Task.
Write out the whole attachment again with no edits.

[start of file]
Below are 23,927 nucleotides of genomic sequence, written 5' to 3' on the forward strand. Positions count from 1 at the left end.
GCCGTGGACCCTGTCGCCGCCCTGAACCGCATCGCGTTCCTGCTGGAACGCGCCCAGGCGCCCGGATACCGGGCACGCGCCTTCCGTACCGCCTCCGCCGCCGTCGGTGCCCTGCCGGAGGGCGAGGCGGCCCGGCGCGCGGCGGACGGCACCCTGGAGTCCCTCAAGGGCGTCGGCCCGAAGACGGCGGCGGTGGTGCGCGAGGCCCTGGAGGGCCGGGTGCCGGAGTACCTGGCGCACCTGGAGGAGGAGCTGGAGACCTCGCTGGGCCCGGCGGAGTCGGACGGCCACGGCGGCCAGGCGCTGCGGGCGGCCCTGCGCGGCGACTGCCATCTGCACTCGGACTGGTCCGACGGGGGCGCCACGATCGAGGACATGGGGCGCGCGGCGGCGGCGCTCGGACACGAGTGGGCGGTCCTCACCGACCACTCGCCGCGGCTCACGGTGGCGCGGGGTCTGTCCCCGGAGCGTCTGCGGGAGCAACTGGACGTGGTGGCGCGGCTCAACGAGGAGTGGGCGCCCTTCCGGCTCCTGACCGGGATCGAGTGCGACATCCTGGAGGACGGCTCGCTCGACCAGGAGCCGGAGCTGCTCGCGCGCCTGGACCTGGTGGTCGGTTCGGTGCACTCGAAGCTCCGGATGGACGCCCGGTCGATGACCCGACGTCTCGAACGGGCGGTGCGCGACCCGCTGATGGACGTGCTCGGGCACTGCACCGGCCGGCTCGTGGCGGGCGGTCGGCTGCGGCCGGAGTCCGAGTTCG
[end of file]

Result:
Below are 23,927 nucleotides of genomic sequence, written 5' to 3' on the forward strand. Positions count from 1 at the left end.
GCCGTGGACCCTGTCGCCGCCCTGAACCGCATCGCGTTCCTGCTGGAACGCGCCCAGGCGCCCGGATACCGGGCACGCGCCTTCCGTACCGCCTCCGCCGCCGTCGGTGCCCTGCCGGAGGGCGAGGCGGCCCGGCGCGCGGCGGACGGCACCCTGGAGTCCCTCAAGGGCGTCGGCCCGAAGACGGCGGCGGTGGTGCGCGAGGCCCTGGAGGGCCGGGTGCCGGAGTACCTGGCGCACCTGGAGGAGGAGCTGGAGACCTCGCTGGGCCCGGCGGAGTCGGACGGCCACGGCGGCCAGGCGCTGCGGGCGGCCCTGCGCGGCGACTGCCATCTGCACTCGGACTGGTCCGACGGGGGCGCCACGATCGAGGACATGGGGCGCGCGGCGGCGGCGCTCGGACACGAGTGGGCGGTCCTCACCGACCACTCGCCGCGGCTCACGGTGGCGCGGGGTCTGTCCCCGGAGCGTCTGCGGGAGCAACTGGACGTGGTGGCGCGGCTCAACGAGGAGTGGGCGCCCTTCCGGCTCCTGACCGGGATCGAGTGCGACATCCTGGAGGACGGCTCGCTCGACCAGGAGCCGGAGCTGCTCGCGCGCCTGGACCTGGTGGTCGGTTCGGTGCACTCGAAGCTCCGGATGGACGCCCGGTCGATGACCCGACGTCTCGAACGGGCGGTGCGCGACCCGCTGATGGACGTGCTCGGGCACTGCACCGGCCGGCTCGTGGCGGGCGGTCGGCTGCGGCCGGAGTCCGAGTTCG